Shohei Imamura, who died on May 30, had one of the great careers of postwar Japanese film, winning the Cannes Palme d’Or twice, as well as many other awards and honors. But he spent much of that career on the fringes of the industry, like a bull elephant who separates himself from the herd and goes his own solitary, majestic, utterly distinctive way.

Born in Tokyo in 1926, Imamura was the son of a medical doctor and a graduate of Waseda University. While in college he had ambitions to become a stage director, but after seeing Akira Kurosawa’s “Yoidore Tenshi (Drunken Angel),” he decided to enter the film world.

After graduating in 1951, Imamura joined the Shochiku studio as an assistant director. He worked with Yasujiro Ozu on several films, including his masterpiece “Tokyo Monogatari (The Tokyo Story),” but grew dissatisfied with Ozu’s highly determined style and middle-class subject matter. In 1954, Imamura moved to the famed Nikkatsu studio right after postwar film production restarted there, and in 1958 made his directorial debut with “Nusumareta Yujo (Stolen Desire).”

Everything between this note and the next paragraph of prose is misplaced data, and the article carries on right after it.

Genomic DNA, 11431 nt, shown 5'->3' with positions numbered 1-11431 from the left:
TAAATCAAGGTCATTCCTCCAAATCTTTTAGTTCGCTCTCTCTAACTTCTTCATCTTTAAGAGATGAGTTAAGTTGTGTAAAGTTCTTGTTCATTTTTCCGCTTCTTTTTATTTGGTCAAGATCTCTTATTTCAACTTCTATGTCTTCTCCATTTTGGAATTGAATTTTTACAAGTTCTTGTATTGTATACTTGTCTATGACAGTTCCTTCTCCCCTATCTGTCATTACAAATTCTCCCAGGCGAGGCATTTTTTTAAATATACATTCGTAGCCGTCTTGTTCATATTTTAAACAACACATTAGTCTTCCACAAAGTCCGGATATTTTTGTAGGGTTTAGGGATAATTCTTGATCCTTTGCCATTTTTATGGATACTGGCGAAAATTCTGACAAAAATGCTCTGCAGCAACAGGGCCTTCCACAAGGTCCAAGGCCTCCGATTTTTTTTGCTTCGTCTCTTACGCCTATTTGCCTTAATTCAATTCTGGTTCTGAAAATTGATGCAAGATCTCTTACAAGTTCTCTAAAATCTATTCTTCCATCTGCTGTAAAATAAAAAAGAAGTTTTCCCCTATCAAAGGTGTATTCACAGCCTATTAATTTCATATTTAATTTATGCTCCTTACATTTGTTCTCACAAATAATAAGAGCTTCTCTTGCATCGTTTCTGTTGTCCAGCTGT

Like Yuzo Kawashima, his mentor at Shochiku and later Nikkatsu, the young Imamura had a preference for contemporary themes, explored with frankness, humor and propulsive energy. He also had an enduring interest in the inhabitants of cultural backwaters and social lower depths, particularly earthy, strong-willed women who indulged their appetites, sexual and otherwise, in defiance of bourgeois morality.

He first fully expressed what were to become his characteristic style and concerns in the 1961 “Buta to Gunkan (Pigs and Battleships).” Focusing on a mercurial punk and a spunky prostitute who become battling lovers while hustling the U.S. military at the naval base in Yokosuka, the film was a raucous, uncensored look at the postwar Japan-U.S. relationship, from the bottom up. The pigs of the title, in which the hero deals, are a symbol for oinkish human behavior, both Japanese and American.

Imamura’s breakthrough film, however, was the 1963 “Nippon Konchuki (Insect Woman),” whose heroine, a factory-worker-turned-prostitute (Sachiko Hidari), relentlessly pursues her dream of wealth and power, using sex and deceit without a qualm. Shot in a quasi-documentary style, the film was proclaimed the best Japanese film of the year by Kinema Junpo magazine’s critics’ poll. The title creature, seen scuttling in an opening shot, stands for the heroine’s central trait — an amoral tenacity.

Another masterpiece from this period was the 1964 “Akai Satsui (Intentions of Murder),” about a fat, bored housewife (Sadako Takahashi) who is raped by a thief, and tries to kill herself from shame, but ends up taking the thief as a lover. The thief finally dies, but the housewife survives, as voracious and determined as the mouse she keeps in a cage, ever spinning on its wheel.